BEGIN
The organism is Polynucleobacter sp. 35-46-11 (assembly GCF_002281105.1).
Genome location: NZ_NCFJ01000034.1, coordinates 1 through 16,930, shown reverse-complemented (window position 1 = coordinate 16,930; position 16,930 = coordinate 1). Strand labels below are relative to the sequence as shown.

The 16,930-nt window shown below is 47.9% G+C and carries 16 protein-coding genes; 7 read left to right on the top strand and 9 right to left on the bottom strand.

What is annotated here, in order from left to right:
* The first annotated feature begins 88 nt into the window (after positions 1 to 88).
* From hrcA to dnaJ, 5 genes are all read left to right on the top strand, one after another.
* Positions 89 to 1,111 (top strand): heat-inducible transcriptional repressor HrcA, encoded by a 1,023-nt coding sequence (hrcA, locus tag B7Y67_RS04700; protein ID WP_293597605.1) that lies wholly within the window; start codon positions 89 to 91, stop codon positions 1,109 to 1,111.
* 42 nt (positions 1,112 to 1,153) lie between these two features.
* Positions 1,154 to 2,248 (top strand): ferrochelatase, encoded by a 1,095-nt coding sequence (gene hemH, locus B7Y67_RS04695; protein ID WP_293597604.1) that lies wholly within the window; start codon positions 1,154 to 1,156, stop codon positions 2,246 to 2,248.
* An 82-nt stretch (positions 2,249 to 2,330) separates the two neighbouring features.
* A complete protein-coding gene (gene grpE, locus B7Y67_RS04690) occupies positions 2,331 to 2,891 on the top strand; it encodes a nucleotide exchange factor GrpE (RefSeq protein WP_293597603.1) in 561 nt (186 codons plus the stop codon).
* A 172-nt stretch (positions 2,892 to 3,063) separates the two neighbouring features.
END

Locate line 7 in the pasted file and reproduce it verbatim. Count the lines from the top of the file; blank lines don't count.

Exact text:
* Positions 89 to 1,111 (top strand): heat-inducible transcriptional repressor HrcA, encoded by a 1,023-nt coding sequence (hrcA, locus tag B7Y67_RS04700; protein ID WP_293597605.1) that lies wholly within the window; start codon positions 89 to 91, stop codon positions 1,109 to 1,111.